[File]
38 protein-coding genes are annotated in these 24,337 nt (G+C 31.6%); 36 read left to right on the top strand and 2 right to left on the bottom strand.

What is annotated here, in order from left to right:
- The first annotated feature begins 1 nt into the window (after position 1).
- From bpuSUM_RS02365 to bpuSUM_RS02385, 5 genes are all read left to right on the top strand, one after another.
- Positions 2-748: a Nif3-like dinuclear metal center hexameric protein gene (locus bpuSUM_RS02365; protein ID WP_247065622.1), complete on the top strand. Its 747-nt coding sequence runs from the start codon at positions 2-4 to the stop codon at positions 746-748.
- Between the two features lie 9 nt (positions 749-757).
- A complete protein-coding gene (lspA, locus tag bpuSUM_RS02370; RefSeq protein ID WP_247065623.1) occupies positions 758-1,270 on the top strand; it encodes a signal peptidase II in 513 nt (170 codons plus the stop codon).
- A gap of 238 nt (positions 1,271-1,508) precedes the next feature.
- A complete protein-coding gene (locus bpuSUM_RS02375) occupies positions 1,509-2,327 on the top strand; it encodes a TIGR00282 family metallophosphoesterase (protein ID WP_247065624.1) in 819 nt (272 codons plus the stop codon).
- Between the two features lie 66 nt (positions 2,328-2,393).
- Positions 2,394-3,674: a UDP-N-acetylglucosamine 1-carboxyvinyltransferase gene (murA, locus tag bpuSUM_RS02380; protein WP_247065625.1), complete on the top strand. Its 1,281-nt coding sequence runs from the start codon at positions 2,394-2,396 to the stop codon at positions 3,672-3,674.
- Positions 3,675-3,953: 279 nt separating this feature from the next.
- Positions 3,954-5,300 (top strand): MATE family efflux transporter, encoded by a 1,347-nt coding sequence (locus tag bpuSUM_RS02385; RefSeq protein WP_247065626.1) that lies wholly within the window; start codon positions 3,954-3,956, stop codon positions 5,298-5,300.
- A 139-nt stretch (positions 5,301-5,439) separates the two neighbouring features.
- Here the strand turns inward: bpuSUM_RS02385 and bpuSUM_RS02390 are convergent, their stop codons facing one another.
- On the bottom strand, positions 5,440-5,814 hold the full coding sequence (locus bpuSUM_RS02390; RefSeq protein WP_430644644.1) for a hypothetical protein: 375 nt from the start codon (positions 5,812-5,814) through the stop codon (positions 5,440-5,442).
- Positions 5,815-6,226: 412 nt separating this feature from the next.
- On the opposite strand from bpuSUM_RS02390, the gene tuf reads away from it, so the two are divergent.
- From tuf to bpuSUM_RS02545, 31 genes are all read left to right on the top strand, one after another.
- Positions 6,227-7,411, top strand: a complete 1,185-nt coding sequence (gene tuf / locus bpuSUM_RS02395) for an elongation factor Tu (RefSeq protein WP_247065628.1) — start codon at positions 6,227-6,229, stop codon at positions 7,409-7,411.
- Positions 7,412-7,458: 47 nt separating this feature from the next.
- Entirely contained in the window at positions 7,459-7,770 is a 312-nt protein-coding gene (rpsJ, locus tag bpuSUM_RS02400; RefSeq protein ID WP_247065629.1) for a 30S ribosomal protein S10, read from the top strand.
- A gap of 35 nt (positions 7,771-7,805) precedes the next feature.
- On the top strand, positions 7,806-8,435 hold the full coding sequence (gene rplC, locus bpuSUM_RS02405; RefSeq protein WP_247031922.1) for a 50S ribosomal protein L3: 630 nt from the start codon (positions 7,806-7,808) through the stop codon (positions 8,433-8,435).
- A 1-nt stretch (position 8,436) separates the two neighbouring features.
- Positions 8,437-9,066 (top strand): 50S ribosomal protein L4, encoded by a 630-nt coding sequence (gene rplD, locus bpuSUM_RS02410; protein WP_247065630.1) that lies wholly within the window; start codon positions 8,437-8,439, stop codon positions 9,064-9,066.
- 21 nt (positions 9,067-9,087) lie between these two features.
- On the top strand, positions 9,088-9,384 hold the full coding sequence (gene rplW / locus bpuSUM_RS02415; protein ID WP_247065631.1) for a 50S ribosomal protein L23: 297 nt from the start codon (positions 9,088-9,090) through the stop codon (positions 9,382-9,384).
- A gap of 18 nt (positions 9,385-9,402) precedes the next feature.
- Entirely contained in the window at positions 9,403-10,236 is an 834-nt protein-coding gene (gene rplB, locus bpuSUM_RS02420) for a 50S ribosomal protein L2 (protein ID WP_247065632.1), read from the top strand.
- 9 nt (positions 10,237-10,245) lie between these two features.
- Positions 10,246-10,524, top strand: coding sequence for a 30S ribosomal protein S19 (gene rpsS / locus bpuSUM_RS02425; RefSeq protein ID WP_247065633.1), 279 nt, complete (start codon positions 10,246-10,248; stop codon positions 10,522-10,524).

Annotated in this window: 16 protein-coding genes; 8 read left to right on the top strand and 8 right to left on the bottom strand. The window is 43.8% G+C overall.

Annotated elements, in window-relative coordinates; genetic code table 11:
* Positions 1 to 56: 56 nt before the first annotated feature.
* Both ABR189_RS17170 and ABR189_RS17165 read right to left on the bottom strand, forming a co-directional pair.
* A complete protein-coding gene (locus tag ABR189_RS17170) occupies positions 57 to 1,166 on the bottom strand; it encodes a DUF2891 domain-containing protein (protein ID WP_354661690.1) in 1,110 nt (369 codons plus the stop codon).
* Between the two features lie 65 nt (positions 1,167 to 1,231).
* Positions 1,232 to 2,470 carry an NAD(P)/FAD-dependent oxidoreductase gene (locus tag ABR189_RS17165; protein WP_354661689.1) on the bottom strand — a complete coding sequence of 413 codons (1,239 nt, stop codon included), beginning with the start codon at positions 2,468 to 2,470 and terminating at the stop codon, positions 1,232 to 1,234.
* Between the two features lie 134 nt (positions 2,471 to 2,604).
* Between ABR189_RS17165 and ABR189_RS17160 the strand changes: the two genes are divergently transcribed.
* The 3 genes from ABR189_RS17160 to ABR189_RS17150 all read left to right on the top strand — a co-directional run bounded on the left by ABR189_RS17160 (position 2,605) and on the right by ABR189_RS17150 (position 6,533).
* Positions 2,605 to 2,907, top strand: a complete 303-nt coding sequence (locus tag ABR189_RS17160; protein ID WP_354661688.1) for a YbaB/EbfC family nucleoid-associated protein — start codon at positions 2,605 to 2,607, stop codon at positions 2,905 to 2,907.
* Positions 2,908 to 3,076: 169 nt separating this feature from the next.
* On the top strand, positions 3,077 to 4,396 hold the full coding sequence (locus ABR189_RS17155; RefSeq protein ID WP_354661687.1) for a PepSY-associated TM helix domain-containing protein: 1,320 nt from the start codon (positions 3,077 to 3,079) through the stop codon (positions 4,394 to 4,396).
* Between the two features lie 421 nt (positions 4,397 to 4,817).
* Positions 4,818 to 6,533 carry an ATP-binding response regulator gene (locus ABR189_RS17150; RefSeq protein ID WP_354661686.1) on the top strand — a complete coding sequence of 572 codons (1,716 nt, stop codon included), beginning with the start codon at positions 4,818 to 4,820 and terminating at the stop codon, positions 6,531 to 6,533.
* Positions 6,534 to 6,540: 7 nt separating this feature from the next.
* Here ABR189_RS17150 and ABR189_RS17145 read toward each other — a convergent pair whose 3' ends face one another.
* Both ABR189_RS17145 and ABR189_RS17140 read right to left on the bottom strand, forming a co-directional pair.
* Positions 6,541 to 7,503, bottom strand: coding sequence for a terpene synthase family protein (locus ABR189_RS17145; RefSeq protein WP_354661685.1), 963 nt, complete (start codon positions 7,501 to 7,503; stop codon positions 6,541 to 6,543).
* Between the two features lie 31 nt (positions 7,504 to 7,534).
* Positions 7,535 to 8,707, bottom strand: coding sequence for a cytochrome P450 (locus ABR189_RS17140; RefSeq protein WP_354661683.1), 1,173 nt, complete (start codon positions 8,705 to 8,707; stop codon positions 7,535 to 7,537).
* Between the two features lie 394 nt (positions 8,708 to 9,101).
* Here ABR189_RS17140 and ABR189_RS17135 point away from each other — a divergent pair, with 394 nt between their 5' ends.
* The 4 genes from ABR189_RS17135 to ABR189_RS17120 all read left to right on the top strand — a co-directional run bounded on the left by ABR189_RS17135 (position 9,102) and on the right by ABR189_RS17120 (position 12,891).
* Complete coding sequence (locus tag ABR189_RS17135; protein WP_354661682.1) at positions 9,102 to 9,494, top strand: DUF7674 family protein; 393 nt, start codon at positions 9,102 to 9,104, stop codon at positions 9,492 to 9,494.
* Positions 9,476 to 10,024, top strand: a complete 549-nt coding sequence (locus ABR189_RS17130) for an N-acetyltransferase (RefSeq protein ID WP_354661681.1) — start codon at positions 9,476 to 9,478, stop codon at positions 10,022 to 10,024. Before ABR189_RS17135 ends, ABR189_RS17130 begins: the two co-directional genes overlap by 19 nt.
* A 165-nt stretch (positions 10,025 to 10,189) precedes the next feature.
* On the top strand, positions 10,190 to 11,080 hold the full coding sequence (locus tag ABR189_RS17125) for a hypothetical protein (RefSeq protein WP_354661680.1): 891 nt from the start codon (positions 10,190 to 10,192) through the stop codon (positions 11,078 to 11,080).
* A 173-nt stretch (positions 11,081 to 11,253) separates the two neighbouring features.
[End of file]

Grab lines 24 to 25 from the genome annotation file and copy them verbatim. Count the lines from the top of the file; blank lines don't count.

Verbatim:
- On the top strand, positions 7,806-8,435 hold the full coding sequence (gene rplC, locus bpuSUM_RS02405; RefSeq protein WP_247031922.1) for a 50S ribosomal protein L3: 630 nt from the start codon (positions 7,806-7,808) through the stop codon (positions 8,433-8,435).
- A 1-nt stretch (position 8,436) separates the two neighbouring features.